The main deterrent here is that fans were disappointed by the May 2015 fight. Some Pay-Per-View fans sued Pacquiao and his promoters at Top Rank for a lackluster effort. That lawsuit gained a bit of ground after it was revealed Pacquiao had been fighting with a prior injury.

Merchandise Sales

Mayweather/Pacquiao: $1 million

Mayweather/McGregor (projected): $2 million

Boxing fights don't often generate a ton of merchandise sales, so it's pretty impressive that Mayweather and Pacquiao were able to sell $1 million worth of merchandise. Of course, the driving factor is Mayweather's spectacular merchandising machine – he has trademarks and trademark filings for more than 60 phrases.

Expect to see plenty of "50-0" shirts, hats, and other merchandise if the Mayweather/McGregor fight happens. That will be Mayweather's record if he defeats McGregor, so he'll be sure to get a lot of mileage out of it. McGregor's clout casts a wide net, as well. Paired with the UFC's marketing power, this fight could reasonably double what Mayweather/Pacquiao made.   

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Sponsorship Sales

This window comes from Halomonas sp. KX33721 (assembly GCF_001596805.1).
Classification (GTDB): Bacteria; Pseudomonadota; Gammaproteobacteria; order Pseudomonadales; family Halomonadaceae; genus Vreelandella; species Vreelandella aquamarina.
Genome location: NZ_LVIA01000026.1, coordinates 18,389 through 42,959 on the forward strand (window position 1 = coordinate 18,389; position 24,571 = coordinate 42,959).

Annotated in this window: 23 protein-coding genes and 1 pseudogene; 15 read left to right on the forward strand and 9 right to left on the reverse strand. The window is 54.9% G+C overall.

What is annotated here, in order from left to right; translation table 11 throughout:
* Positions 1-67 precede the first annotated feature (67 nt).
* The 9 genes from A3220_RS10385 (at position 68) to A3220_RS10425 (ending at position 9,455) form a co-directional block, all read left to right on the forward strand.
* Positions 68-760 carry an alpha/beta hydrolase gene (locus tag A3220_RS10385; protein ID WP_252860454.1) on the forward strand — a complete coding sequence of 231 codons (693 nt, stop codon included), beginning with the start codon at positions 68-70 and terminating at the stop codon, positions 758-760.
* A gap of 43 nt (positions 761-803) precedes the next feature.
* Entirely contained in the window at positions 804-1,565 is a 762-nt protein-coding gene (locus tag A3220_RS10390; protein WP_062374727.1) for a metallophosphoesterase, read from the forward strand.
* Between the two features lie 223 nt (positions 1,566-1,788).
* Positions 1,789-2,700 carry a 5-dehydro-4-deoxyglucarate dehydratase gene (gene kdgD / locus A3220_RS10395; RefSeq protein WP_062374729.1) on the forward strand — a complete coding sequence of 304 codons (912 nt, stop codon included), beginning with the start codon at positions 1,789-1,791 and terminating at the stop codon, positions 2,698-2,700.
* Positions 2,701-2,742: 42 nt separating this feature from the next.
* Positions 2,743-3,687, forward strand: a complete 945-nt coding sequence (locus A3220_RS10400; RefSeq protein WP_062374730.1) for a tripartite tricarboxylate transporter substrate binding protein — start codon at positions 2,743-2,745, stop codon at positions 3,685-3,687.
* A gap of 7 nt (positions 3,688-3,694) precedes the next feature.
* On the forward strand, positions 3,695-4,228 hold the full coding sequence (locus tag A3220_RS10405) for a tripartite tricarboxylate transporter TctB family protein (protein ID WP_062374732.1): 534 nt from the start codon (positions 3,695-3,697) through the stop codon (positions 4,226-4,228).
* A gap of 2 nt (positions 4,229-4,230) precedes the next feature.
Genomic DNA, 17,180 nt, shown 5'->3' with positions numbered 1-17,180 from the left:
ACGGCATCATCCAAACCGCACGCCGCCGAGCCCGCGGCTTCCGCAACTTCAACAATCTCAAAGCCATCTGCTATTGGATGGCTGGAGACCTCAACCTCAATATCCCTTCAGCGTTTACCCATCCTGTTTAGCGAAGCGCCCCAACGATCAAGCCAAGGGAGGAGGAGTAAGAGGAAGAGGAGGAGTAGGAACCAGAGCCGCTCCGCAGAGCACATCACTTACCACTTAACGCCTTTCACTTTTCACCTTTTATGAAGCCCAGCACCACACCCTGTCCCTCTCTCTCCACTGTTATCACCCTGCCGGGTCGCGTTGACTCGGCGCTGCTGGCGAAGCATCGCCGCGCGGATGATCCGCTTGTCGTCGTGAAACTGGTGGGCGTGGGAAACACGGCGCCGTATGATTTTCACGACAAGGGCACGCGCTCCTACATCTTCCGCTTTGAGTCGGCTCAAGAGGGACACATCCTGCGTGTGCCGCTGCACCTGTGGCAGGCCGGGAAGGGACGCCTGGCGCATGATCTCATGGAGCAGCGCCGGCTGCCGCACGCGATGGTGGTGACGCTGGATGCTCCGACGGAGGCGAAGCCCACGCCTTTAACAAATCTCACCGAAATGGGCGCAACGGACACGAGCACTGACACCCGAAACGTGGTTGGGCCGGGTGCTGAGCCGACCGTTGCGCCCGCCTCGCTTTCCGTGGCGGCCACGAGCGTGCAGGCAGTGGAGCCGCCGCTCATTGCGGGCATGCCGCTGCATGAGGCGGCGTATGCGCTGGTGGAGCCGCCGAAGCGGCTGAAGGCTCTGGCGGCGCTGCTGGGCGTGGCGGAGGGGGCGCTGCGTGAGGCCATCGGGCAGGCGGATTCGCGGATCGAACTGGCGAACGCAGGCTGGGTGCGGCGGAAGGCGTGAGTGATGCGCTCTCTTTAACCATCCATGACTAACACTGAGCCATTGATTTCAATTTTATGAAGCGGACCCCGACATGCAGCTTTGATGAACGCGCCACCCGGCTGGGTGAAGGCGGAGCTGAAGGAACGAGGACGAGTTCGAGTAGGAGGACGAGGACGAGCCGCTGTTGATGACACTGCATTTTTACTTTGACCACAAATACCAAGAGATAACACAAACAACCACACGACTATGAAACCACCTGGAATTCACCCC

Mayweather/Pacquiao: $18.4 million

Mayweather/McGregor (projected): $22 million

Five different sponsors paid $13.2 million to sponsor the Mayweather/Pacquiao fight. Tecate dished out $5.6 million, and three movies – Terminator Genisys, Mission Impossible: Rogue Nation, and Southpaw – sponsored the fight, as well. On top of that, Pacquiao received $2.25 million from his trunk sponsors. Mayweather also earned an extra $1 million from Hublot and FanDuel to make an appearance on his shorts and took home an additional $1 million from Burger King simply by having the King as part of his crew when he walked into the arena. It's unclear if the King ever served as a sparring partner with Mayweather.

That's already an impressive total haul, but Mayweather/McGregor has a crossover draw that could allow it to reach even greater heights. The fight will likely have an alcohol sponsor of some kind, either another beer company like Tecate or a whiskey company to capitalize off of McGregor's name. With both fans of boxing and UFC tuning in, as well as some casual fans that want to see if the fight lives up to the hype, expect several sponsors to try and get a piece of the action.